Disaster: Day of Crisis
Despite the final product resembling a series of minigames more than the survival game many thought it would be, Disaster Day of Crisis turned out to be an interesting twist on the genre from an unlikely source. It was developed by Monolith Soft, a developer well known for their RPGs. While some aspects of the game were a mixed bag, the shooting segments looked like a lot of fun. Since the game is already in English it doesn't seem like it would be too hard to localize.
Captain Rainbow is a quirky action adventure title that follows the titular hero on his quest restore his own popularity by helping mostly forgotten Nintendo characters from long ago. Birdo from Super Mario Bros 2 and Little Mac from Punch Out! make appearances, along with several other lesser known characters. Because of this game's quirky nature, and its abundance of references to games that weren't released in America mean that this isn't a probable candidate for translation. It also happens to be the worst selling Nintendo published game for Wii, selling just over 6,000 copies the week it launched.
Fatal Frame 4: Mask of the Lunar Eclipse
Developed by Tecmo with development input from Grasshopper Manufacture, this game sounded excellent on paper. It even looked gorgeous. Unfortunately, the controls weren't up to par so Nintendo decided not to release it in America. The flashlight was controlled with the tilt of the remote instead of implementing the obvious answer, pointer controls. What seems like an easy fix has kept this otherwise great game from being localized. I hope Nintendo figures something out, a new Fatal Frame has recently been announced for Wii and I would like to see that localized as well.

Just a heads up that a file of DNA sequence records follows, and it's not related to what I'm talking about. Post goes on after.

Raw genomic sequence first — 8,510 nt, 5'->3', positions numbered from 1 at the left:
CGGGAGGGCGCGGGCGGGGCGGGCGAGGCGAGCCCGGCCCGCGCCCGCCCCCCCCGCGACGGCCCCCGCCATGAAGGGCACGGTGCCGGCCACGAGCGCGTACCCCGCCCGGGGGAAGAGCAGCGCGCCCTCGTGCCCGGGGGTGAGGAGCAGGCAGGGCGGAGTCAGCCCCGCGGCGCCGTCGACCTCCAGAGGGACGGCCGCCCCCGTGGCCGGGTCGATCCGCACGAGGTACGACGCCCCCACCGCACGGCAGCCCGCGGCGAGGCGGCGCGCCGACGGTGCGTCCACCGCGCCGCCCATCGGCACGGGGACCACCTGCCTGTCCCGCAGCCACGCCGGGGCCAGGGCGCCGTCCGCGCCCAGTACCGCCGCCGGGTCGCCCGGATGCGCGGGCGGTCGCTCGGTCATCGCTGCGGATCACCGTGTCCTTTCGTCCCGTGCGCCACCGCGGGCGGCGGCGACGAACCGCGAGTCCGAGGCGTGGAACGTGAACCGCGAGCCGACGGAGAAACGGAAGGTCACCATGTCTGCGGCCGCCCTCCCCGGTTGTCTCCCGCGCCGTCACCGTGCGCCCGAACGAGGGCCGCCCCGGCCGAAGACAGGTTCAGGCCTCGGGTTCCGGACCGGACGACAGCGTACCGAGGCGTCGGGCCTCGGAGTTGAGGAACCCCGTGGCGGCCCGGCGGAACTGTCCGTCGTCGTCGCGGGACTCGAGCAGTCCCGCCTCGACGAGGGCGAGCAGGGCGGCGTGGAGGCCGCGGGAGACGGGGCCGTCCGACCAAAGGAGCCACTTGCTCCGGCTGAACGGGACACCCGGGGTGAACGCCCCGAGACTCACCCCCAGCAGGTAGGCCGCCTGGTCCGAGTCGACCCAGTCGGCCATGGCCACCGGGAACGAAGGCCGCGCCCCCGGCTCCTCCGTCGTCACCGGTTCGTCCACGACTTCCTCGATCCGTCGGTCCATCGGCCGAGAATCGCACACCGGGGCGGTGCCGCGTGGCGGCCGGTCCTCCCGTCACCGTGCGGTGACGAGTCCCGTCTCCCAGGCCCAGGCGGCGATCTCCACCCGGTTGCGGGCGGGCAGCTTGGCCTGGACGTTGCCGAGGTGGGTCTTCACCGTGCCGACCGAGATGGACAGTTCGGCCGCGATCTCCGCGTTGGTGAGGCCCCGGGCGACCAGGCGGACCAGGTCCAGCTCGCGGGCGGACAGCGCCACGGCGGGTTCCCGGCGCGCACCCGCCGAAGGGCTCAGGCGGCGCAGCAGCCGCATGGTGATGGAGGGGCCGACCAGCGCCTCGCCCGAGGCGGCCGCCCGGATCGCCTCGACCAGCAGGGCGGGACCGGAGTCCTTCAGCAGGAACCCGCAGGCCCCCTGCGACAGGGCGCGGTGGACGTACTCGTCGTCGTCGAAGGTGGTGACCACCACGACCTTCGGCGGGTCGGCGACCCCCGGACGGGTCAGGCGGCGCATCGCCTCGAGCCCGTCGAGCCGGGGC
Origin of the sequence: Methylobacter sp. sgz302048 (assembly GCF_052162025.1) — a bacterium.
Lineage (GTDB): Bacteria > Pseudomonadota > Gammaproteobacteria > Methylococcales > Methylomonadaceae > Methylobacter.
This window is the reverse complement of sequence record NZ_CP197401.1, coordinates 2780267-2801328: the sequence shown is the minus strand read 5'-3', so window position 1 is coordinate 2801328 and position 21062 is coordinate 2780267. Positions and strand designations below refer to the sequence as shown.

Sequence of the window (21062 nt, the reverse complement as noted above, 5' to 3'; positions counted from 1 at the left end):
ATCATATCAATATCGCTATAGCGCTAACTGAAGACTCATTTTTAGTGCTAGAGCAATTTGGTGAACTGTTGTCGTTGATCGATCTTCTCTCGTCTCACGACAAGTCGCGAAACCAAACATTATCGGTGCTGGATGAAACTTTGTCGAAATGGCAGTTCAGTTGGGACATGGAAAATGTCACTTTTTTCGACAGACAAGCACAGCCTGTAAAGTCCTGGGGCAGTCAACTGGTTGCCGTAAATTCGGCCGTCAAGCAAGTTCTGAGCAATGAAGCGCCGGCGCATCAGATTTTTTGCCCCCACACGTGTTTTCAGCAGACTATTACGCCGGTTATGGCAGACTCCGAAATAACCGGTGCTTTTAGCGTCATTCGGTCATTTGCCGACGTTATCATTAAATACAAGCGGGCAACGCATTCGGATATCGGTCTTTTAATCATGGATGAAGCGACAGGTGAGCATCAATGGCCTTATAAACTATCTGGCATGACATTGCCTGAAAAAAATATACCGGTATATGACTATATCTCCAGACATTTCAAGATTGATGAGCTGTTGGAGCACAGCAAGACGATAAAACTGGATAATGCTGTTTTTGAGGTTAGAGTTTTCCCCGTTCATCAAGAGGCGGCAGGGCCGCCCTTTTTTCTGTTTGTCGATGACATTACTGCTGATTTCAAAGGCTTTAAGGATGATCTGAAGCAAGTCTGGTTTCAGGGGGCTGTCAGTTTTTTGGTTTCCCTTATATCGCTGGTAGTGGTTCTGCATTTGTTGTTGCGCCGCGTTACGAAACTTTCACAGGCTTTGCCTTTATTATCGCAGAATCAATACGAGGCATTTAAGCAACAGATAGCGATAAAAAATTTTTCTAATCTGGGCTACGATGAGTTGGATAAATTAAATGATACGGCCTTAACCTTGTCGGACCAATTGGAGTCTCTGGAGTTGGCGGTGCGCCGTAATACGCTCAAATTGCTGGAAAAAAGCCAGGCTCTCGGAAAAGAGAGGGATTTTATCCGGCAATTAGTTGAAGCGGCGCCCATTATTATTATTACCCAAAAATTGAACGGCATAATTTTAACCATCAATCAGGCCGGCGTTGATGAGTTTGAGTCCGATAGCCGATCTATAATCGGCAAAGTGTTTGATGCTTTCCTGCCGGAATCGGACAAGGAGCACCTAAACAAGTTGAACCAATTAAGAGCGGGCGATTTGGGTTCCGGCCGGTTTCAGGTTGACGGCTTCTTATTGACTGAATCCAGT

Another Code: R - A Journey into Lost Memories
In this game players guide Ashley in her quest to unlock the mysteries of her past by helping her gather clues while speaking to a variety of characters, investigating her surroundings and solving puzzles. This point and click graphic novel adventure game is the sequel to a DS game that actually was released in America. While that title might not have lit the sales charts on fire, it did garner a few fans that would love to try the sequel. It was released in Europe, so it does have an English translation. Why not release it here and pick up a few extra bucks?
Zangeki No Reginleiv
This is perhaps the most mind boggling exclusion on this list. Developed by Sandlot, makers of Earth Defense Force 2017, this game follows a similar premise- but instead of defending the earth from giant insect aliens you are defending towns from mythological giants. The game features Wii Motion Plus so that gamers could accurately chop monsters into pieces and online support so friends could fight them co-operatively, two things that aren't seen that often on the Wii. This game was actually shown in the U.S. at E3 a few years back under the name "Dynamic Slash." I am wondering what has happened since then that has made Nintendo decide not to release it here. Could it be that they are afraid to publish a game with such intense gore because they are afraid it will tarnish their image here? Why not stick it, and every other Mature rated game, in a black game case like they did in Japan?
Those aren't all of the games Nintendo has neglected to localize, only some of the best. Other games, like Takt of Magic, will become lost in the sands of time. Here's hoping Monolith Soft's newest RPG, Xenoblade, doesn't meet the same fate. It is a beautiful game that is sure to find a following here as well as set the stage for Mistwalker's attempt at Final Fantasy killer, The Last Story. These games might not bring in as much cash as New Super Mario Bros. Wii, but they would play an important part in changing the Wii's perception as a game system for soccer moms and their children, something that might end up selling even more systems and games in the future.